Today is publication day for Photographed in the Writer’s Room by Michelle L. E. Price and I am helping to spread the word on it!
Former TV star Brandi Tyler’s big screen debut crashed and burned amid rumors of an affair with her married co-star… Now, she wants nothing more than to quietly slink away from Hollywood. When she’s offered an opportunity to get out of town and work on a project involving the photographer that launched her career, it seems like the perfect escape! Unfortunately for Brandi, her famous face makes hiding out even a huge city like Houston a little tricky.
When the celebrated photographer’s son offers to let her use his home for privacy, it seems like everything is falling into place. Little does she know that Michael Ames a gorgeous best selling author, and he comes with the package! As Brandi makes her way through old photographs and new scandals, Michael struggles with his next project, and they both fight the growing attraction between them.
Maybe a posse of new girlfriends, some Texas-sized boozy brunches, and a little private time in the writer’s room will help this leading lady find her path back onscreen. And, if she can just picture it, maybe this time she’ll even find love?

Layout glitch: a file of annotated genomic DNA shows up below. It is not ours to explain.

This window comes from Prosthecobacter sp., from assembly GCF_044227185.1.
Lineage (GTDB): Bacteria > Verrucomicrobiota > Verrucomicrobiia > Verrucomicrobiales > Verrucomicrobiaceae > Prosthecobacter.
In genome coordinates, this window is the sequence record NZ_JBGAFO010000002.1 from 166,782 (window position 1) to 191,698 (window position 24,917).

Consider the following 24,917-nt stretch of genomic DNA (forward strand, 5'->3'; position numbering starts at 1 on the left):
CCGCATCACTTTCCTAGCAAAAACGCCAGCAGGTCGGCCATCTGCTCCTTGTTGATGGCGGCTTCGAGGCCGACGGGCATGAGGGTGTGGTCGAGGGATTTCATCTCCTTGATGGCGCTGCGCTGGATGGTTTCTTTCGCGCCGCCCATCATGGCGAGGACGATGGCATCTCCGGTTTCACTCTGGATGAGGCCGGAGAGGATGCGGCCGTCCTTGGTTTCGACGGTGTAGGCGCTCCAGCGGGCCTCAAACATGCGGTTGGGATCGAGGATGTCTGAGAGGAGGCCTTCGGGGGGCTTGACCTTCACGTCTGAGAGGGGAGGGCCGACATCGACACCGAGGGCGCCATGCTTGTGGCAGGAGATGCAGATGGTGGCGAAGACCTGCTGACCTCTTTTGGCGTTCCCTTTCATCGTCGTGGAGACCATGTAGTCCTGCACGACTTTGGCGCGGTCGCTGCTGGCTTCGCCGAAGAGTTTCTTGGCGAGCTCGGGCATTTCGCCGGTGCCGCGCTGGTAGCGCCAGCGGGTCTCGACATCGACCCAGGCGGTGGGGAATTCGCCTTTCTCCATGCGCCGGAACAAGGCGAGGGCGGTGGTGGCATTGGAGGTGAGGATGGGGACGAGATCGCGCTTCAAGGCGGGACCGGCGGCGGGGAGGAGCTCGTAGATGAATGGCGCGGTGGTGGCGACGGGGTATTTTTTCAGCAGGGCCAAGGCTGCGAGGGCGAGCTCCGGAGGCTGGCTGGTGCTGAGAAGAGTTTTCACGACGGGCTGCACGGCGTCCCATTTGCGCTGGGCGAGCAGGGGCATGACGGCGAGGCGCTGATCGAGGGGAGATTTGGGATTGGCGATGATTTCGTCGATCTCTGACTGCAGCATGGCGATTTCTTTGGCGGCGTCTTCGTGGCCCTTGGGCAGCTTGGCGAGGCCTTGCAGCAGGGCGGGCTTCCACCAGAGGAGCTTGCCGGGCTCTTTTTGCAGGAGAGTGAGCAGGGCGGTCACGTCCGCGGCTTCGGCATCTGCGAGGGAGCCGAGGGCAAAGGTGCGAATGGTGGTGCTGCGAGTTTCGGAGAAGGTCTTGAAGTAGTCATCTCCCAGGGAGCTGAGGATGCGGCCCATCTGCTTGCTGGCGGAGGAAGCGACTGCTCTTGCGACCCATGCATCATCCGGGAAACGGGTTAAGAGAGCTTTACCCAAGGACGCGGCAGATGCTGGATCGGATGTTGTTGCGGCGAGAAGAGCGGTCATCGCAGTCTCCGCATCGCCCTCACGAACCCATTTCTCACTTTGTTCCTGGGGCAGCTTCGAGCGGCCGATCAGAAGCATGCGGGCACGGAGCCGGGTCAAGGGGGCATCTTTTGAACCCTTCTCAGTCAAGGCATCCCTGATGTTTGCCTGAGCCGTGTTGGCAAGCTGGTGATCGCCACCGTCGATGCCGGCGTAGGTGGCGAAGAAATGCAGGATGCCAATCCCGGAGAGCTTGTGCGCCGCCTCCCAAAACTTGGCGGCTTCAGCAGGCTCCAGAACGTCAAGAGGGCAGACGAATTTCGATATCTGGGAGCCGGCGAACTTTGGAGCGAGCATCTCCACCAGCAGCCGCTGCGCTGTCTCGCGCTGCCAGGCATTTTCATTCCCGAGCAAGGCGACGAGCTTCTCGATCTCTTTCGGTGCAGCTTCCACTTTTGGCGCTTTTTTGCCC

About the Author:
Born in Montreal but raised in New England, author Michelle L. E. Price has been writing as long as anyone can remember. An avid reader who was on the verge of losing her mind as a mom to two small children, Michelle began writing her first book, Hidden in the Writer’s Room, as an escape… at least her characters would do exactly what she told them to do and she could always count on a happily ever after ending. She also enjoys wine, re-watching 90’s sitcoms and occasionally running, but heavily relies on writing to stay sane. Michelle is a firm believer that laughter and love are the best parts of life.
Today as a part of the publication day push, I am helping to spread the word on Preserved by Fiona Sherlock. This one is released today! Happy Publication Day!!!
She’s stuck in the past, the killer wants to immortalise his future. When a local farmer announces on social media that he has discovered a bog body in Ardee, the world’s historians are keen to explore the secrets of the life and grisly death of the victim. Antique journalist January Quail is fighting to keep her newspaper job and uncovers far more than she bargained for.